Those are just my quick 2 cents, for whatever they’re worth.



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Scot McKnight

posted February 12, 2010 at 11:10 am


I believe in the State of Illinois is one of two states in the USA that has mandatory PE classes for high school students. I could be wrong; someone know?
PE, Larry, is no longer just about playing games with a coach who rolls a ball on to the floor.
Proper eating or good food without exercise is not the solution.



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Larry

posted February 12, 2010 at 11:16 am


PE, Larry, is no longer just about playing games with a coach who rolls a ball on to the floor.
Maybe, but from what I’ve seen from nieces and nephews, not much has changed since I was in school. I don’t claim to be an expert, but I’m skeptical of claims of “reform” from the educational establishment, I’ve heard it before and usually the results are not good.



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Travis Greene

posted February 12, 2010 at 11:28 am


Scot,
We did in Florida when I graduated in 2002. We had to take 2 physical fitness classes and a health class. I don’t know if that was a state requirement or not, but my impression is that it was.
High school is too late to emphasize PE, anyway. By then all the kids who aren’t good at sports (like me) already hate PE, and thus exercise itself, and need the scheduling room for electives. Detach PE from athletics early on and you might see better health outcomes.



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T

posted February 12, 2010 at 11:35 am


Yes! P.E. is necessary (and can be improved)!



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Dave Leigh

posted February 12, 2010 at 11:52 am


Bob and Larry describe my experience as well. PE was for me–a fat kid in NJ who got otherwise good grades–a humiliating and life-scarring experience. That said, I REALLY needed a good PE program, with a caring, knowledgeable instructor and supportive peers. I just never got one. Later in life I hired a personal trainer and today I work out regularly. If I had known as a child what I know today about diet and exercise, I might not have adult-onset diabetes today. I’m working to reverse this, however, and am almost there!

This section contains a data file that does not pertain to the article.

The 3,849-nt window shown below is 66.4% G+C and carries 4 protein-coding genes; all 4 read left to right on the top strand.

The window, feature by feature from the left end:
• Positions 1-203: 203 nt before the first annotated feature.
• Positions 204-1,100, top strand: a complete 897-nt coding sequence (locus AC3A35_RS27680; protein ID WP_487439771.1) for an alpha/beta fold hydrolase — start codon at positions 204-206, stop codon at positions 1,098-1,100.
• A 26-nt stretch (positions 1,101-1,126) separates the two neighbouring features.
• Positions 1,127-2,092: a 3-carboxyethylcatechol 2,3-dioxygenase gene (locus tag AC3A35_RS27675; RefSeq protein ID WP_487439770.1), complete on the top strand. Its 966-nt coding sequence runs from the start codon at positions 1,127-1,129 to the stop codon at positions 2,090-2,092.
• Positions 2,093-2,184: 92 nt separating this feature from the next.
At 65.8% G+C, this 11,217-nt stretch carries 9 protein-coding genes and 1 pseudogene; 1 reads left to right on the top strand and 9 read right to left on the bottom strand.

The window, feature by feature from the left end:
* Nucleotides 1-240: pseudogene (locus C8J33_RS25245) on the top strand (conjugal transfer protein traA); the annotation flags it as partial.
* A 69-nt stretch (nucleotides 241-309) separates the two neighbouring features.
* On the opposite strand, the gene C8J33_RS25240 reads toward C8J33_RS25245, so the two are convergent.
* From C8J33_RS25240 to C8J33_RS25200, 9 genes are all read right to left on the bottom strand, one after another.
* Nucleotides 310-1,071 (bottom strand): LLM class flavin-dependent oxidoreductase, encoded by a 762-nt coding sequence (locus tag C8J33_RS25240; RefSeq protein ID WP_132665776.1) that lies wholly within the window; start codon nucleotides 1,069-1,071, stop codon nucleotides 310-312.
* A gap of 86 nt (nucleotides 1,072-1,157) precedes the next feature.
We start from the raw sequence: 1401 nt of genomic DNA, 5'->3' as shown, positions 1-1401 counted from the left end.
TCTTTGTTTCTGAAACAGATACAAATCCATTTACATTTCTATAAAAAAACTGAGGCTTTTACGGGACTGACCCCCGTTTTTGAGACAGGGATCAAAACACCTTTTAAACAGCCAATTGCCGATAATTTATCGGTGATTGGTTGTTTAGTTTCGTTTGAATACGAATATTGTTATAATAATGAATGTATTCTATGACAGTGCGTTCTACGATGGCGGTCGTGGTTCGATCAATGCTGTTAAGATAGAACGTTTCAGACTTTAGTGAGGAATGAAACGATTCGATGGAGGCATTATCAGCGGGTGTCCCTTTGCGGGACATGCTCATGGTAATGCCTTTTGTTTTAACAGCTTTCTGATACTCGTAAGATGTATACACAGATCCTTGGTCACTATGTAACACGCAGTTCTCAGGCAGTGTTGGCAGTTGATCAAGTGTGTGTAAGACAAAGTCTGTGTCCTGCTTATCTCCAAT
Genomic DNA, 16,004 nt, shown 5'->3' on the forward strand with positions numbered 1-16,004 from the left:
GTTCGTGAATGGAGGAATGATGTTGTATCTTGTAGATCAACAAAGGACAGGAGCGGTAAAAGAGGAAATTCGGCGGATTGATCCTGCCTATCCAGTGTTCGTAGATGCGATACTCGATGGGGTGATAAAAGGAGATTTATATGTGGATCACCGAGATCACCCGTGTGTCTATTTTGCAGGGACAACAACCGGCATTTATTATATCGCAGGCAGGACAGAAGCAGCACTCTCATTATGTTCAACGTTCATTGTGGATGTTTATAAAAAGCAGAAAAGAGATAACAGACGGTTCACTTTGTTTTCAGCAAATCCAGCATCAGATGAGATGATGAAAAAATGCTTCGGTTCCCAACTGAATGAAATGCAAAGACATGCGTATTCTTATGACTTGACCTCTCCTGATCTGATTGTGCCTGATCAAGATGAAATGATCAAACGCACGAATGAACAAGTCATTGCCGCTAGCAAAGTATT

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Ethereal

posted February 12, 2010 at 11:53 am


Michelle IS talking about the importance of physical exercise as well.
In fact, her new campaign is called “Let’s Move.”
Check this out. There is an entire section on “Improving physical activity.”
http://www.whitehouse.gov/the-press-office/first-lady-michelle-obama-launches-lets-move-americas-move-raise-a-healthier-genera



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David

posted February 12, 2010 at 11:53 am


PE should be abolished. As noted above, it is a place where the non-athletic kids are bullied and denigrated. We had to take our son out of a good Illinois public school system because he was traumatized and went into psychological survival mode for the rest of the school year.
There may be places where PE does teach wellness and health, but most do not, judging by the kids who live in my neighborhood.



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David

posted February 12, 2010 at 11:55 am


“most” is perhaps an overstatement. In my school district it is a time and credit filler.



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Larry

posted February 12, 2010 at 12:10 pm


I agree we need to get rid of the bullying in PE classes, but then who would teach the class?



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yarrrrr

posted February 12, 2010 at 12:11 pm


What school doesn’t have PE? I think you’re attacking straw men… and leave Adler alone!
BTW, I think they should bring back the swimming requirement… and add a new one for CPR…



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jinny

posted February 12, 2010 at 12:39 pm


CPR was a Health class requirement in my high school. PE was mandatory unless you overloaded your schedule with counselor approval. Seniors tended to get out of it, but then, my senior year, alternative PE classes (outdoor adventure) was offered to attract more students.